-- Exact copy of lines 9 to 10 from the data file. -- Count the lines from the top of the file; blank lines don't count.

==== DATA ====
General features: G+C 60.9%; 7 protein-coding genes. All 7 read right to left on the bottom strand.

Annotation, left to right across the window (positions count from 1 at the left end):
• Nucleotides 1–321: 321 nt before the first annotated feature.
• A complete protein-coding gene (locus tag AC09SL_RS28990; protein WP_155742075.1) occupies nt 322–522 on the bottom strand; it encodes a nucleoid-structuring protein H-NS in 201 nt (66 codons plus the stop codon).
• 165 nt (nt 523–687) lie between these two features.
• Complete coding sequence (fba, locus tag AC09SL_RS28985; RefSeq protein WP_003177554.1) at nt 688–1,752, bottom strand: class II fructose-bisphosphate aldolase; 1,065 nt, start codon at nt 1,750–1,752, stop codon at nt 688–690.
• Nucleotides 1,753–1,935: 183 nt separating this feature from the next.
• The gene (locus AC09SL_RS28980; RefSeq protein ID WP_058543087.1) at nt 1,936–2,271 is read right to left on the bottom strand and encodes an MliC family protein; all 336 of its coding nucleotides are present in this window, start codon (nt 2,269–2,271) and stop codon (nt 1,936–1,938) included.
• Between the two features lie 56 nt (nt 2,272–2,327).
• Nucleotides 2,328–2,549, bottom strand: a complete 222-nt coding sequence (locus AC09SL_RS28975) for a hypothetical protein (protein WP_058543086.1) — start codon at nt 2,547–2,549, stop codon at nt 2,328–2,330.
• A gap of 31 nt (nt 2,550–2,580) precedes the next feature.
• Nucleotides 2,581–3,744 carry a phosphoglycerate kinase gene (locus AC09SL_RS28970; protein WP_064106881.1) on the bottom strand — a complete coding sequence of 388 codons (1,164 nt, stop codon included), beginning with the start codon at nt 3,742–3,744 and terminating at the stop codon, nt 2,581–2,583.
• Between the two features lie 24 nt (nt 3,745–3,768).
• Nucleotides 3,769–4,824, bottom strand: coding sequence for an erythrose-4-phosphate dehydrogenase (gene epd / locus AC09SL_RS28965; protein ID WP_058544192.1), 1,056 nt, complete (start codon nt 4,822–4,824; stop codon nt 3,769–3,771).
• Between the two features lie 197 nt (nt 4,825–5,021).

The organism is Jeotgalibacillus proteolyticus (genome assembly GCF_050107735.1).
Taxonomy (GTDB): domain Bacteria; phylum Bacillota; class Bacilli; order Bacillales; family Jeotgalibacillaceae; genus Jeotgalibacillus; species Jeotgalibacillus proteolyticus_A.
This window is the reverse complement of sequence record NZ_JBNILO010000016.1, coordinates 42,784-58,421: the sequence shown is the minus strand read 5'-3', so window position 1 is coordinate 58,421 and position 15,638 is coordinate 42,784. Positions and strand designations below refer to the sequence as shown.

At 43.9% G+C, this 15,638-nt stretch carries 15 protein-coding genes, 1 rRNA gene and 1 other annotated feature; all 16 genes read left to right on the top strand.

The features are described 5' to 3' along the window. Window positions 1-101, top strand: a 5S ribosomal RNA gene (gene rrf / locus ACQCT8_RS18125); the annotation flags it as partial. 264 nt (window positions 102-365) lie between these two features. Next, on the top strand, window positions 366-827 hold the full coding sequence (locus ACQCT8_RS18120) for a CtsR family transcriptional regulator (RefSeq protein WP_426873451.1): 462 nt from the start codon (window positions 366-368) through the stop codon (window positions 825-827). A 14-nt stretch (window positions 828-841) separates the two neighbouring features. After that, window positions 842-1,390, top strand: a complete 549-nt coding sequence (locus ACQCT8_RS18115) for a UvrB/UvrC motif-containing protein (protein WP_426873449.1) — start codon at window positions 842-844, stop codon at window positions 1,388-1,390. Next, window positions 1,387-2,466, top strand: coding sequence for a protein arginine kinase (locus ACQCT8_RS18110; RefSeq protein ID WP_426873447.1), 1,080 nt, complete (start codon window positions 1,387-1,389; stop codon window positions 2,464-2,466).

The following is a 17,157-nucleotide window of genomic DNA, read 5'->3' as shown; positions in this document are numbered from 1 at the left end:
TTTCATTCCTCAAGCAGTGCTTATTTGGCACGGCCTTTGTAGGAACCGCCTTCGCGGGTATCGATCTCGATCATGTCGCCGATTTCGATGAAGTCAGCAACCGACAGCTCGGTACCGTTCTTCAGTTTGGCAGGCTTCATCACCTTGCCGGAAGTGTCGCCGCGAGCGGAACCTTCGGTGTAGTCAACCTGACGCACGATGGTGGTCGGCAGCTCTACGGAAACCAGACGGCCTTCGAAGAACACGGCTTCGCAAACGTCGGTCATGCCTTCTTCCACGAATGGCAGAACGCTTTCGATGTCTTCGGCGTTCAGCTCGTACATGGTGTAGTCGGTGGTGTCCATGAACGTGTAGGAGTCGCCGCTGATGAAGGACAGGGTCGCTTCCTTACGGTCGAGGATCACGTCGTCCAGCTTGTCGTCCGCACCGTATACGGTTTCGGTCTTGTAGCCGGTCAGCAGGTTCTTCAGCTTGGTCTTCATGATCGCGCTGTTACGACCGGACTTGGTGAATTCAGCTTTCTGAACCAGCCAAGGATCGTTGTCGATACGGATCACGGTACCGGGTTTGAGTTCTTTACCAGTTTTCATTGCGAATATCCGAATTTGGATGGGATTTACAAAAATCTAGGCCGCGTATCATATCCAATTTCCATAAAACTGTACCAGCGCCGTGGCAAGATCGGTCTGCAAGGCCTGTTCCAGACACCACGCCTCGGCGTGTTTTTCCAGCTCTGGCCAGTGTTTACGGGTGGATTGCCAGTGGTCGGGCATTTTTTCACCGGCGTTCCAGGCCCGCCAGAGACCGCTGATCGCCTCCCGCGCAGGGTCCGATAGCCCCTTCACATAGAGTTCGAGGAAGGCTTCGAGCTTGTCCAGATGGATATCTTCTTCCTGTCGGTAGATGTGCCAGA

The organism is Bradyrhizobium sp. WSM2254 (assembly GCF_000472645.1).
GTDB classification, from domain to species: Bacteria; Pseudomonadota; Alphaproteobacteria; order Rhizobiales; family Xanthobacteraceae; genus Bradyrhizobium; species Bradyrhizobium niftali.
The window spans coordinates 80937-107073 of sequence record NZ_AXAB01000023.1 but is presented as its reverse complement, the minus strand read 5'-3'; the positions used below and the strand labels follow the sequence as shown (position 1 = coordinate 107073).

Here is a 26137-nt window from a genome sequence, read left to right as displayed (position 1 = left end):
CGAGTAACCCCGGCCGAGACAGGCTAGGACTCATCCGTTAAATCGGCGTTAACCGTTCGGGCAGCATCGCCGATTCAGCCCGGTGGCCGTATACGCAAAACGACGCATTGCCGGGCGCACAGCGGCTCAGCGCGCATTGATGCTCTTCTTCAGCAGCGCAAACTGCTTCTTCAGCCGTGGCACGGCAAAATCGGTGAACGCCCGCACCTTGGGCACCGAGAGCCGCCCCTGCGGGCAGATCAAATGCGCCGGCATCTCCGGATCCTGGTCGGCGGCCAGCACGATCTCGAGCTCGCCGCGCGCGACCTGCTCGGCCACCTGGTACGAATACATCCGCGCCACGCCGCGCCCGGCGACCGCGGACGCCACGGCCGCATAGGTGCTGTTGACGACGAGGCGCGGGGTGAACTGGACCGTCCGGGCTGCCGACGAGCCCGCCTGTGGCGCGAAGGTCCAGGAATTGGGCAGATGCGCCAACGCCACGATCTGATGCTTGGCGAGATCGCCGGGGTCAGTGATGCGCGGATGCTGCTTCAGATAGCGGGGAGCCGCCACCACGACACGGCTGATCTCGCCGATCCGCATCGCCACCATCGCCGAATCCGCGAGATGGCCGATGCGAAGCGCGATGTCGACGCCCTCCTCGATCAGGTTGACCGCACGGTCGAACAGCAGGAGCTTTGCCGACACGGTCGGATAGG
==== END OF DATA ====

• Between the two features lie 56 nt (nt 2,272–2,327).
• Nucleotides 2,328–2,549, bottom strand: a complete 222-nt coding sequence (locus AC09SL_RS28975) for a hypothetical protein (protein WP_058543086.1) — start codon at nt 2,547–2,549, stop codon at nt 2,328–2,330.